At 94 minutes, Muldowney’s Love Eternal is an efficient mess of a film. Ostensibly concerned with protagonist Ian’s obsession with death, the audience is denied any genuine characterisation and instead forced to embrace a series of disjointed vignettes—macabre moments in the life of—that only superficially engage with the film’s core interest in our mortality.
My ill feeling towards the film is primarily a result of Love Eternal’s considerable promise. The film opens by introducing Ian, whose experience of death—both familial and otherwise—has him refusing to leave his bedroom for ten years. There is considerable subject matter in Ian’s seclusion, but Muldowney traverses the period superficially, zooming into birthday cakes and charting Ian’s time in tally marks on the wall. We’re gifted something in Ian’s narration, as he explains his decision to isolate himself as a result of feeling irresolvably other, “human-shaped but not human”. His inner monologue is incredibly compelling, but Muldowney does away with it once the setting is established. Its absence in the film’s later stages only reminds us what could have been—the first of many such reminders that only serve to leave us wanting the film that could have been. He leaves his bedroom, now 26, to find his mother dead. She bequeaths him a diary filled with recipes, among other guidelines for life, in the hope that he might grow. He goes outside and drives a car. I can’t imagine who taught him.
Subsequently, we are treated to a number of possible narratives, each thematically provocative enough to pique our interest, before being rendered inert at the hands of Muldowney’s amateurish theatrics. Ian decides to kill himself in the forest, but a panel van full of would-be suicidals pulls up behind him. He finds a girl asphyxiated, and takes her home. This would, or appears to, constitute the substantive matter of the film, a bleak inversion of Weekend at Bernies, or Ian’s attempts to cohabit with the steadily decaying. But Muldowney cops out, staging the scenes with the corpse through the lens of Ian’s delusions. The corpse opens her eyes, talks a little, and in doing so we are refused the opportunity to see Ian’s actions from a perspective that isn’t his. They’ve already done away with the narration, to go a step further would have introduced a legitimate feeling of conflict about our protagonist: inwardly so well-meaning, but also a necrophiliac.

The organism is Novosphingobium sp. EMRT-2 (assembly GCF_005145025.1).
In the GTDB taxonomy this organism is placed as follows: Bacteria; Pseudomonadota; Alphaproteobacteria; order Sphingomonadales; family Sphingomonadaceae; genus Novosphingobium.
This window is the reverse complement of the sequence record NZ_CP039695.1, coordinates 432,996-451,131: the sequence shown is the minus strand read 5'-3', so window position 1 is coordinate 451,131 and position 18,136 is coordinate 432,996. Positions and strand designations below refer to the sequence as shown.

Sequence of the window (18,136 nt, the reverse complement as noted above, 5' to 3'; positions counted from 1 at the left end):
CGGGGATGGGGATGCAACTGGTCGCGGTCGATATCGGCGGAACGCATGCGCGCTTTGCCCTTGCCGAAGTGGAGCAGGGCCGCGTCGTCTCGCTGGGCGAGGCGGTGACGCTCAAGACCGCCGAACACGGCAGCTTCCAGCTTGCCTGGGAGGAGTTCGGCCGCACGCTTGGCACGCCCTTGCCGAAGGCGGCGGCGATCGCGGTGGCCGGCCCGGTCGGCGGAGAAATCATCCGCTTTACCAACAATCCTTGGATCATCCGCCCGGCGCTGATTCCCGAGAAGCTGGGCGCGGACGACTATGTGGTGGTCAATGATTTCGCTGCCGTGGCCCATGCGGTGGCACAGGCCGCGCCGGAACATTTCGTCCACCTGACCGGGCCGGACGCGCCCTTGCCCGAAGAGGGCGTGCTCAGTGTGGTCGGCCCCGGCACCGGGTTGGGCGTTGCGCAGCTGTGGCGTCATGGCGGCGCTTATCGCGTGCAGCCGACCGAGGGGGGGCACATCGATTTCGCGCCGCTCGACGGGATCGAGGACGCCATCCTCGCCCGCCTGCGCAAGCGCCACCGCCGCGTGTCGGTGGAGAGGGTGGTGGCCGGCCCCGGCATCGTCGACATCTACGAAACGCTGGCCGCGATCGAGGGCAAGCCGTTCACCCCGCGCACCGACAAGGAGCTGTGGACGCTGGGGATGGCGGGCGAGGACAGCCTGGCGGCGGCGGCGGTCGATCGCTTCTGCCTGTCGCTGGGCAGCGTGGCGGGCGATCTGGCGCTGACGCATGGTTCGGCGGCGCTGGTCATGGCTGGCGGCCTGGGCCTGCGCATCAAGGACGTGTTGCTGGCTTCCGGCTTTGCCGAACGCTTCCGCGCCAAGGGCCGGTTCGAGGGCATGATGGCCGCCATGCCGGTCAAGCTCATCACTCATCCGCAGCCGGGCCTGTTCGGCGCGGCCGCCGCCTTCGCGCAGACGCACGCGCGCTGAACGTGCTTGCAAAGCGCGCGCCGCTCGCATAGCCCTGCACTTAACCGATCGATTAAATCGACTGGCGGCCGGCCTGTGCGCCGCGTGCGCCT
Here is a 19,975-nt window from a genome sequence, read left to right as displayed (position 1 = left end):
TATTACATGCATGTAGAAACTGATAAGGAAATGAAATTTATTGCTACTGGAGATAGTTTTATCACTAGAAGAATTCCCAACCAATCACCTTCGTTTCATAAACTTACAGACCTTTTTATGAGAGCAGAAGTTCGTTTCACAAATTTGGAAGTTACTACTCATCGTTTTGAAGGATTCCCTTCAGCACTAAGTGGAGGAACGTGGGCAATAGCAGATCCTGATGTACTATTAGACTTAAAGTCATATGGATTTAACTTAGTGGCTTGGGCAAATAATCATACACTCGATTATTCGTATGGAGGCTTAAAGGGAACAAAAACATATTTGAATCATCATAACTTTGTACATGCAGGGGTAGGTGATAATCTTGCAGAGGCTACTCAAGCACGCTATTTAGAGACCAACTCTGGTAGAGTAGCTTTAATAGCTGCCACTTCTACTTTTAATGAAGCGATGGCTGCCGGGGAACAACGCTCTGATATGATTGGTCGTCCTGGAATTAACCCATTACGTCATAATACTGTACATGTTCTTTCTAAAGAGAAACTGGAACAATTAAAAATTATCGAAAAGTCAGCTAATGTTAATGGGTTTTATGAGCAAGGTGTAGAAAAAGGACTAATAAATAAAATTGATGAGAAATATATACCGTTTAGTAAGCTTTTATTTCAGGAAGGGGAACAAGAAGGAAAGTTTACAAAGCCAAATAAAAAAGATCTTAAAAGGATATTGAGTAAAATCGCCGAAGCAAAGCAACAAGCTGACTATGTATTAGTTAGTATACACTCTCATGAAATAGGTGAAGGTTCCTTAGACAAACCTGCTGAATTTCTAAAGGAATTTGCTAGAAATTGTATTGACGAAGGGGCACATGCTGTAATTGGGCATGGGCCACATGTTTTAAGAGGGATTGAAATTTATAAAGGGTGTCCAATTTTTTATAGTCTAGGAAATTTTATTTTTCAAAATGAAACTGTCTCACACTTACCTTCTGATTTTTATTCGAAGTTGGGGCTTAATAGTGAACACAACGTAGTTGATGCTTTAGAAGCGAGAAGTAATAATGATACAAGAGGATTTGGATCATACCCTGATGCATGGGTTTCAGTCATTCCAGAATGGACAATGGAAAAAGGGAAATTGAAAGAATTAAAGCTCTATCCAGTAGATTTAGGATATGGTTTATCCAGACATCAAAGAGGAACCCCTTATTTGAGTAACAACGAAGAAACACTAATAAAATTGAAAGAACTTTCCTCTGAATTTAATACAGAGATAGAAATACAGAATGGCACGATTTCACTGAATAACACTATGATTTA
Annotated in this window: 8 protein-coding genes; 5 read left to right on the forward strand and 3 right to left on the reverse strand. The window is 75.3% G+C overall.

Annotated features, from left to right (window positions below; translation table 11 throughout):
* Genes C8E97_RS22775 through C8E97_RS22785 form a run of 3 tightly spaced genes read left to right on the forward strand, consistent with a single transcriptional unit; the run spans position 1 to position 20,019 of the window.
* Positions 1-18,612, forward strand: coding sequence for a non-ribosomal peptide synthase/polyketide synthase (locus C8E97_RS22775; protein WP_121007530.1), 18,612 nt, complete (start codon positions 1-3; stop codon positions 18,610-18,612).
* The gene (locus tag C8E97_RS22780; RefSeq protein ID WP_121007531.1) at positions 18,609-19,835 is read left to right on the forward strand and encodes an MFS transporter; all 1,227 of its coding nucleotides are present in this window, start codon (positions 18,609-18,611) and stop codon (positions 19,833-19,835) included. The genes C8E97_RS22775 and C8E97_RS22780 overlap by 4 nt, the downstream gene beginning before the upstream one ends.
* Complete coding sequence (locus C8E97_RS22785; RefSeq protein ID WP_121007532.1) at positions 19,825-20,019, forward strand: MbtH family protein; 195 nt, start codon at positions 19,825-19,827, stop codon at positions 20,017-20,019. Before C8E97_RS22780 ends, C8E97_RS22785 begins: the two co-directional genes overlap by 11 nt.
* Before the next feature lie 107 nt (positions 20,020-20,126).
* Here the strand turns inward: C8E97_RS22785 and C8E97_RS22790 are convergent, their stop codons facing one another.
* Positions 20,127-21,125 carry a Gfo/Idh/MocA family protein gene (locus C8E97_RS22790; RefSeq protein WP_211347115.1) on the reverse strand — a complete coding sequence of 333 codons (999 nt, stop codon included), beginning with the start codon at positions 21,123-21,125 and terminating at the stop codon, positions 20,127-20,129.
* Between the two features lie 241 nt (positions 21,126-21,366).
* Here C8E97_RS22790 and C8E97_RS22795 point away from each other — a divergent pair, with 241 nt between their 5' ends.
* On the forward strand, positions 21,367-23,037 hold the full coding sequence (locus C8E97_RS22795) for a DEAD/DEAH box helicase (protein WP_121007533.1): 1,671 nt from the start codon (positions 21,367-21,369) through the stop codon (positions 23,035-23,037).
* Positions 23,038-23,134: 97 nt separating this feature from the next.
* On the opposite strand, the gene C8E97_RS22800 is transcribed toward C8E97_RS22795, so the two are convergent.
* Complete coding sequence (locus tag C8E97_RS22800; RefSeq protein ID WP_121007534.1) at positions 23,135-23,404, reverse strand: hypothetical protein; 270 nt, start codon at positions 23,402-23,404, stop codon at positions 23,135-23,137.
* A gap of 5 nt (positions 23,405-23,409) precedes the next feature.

This decision to sanitise his behaviour through visual hyperbole—presumably in deference to a focus-grouped audience unwilling to actually engage with Ian’s perversity—is only compounded by Muldowney’s lack of narrative focus. Ian is shown traversing web forums about suicide. The close-ups of white text against black backgrounds evoke a very real conception of the internet’s other side. Undoubtedly, there’s a feature film in this moment, some content in the way Ian methodically researches a means to kill himself. But no, the focus again diverts. The camera moves on, and once more we’re left feeling cheated by the thematic promise that intermittently appears and recedes. Next, Ian meets someone online who wants to die. The focus shifts along with our interest—maybe it will be different this time—only for it to shift again. It arouses both frustration and apathy. I want these strands to be expanded on but also find myself incapable of caring for their ambivalence.
When Muldowney’s focus finally settles, over an hour into the film, it prioritises the banal relationship of Ian and the mourning Naomi. Her child has died, and in her grief Ian sees the potential for intimacy. If you didn’t feel cheated before now, you almost certainly will, as the faux-emotional schlock that follows only further undermines the film’s earlier provocations. They drink whisky and go to the beach, cook and hug. She describes him as weird, and the audience would agree. It’s been an hour since we’ve had even the mildest vantage to develop anything deeper on the character.
Spatially, too, the film is maddening. Ian’s house has a backyard that stretches into a rural paradise, but the telescope in his front room looks down onto a pier. We’re never shown the house’s front façade, nor is there any attempt to bridge the two distinct—and significant—locations of forest and beach. The result is a film that takes place Nowhere, Everywhere, the location changing for the sake of an aimless, careening plot. It is my understanding Love Eternal is adapted from a novel, but it seems their treatment of the source material is perfunctory at best.
I have no doubt there’s great promise within Love Eternal, but at 94 minutes it treats its many narrative threads superficially. Directors who watch this should latch upon the film’s most compelling ideas and develop them into something whole. I wanted to enjoy Love Eternal, but found myself pining for the masterpieces that loom before the first frame, after the credits, and between every jarring cut.
Love Eternal screens Sunday 8 and Friday 13 (hah) June. Tickets can be purchased here.
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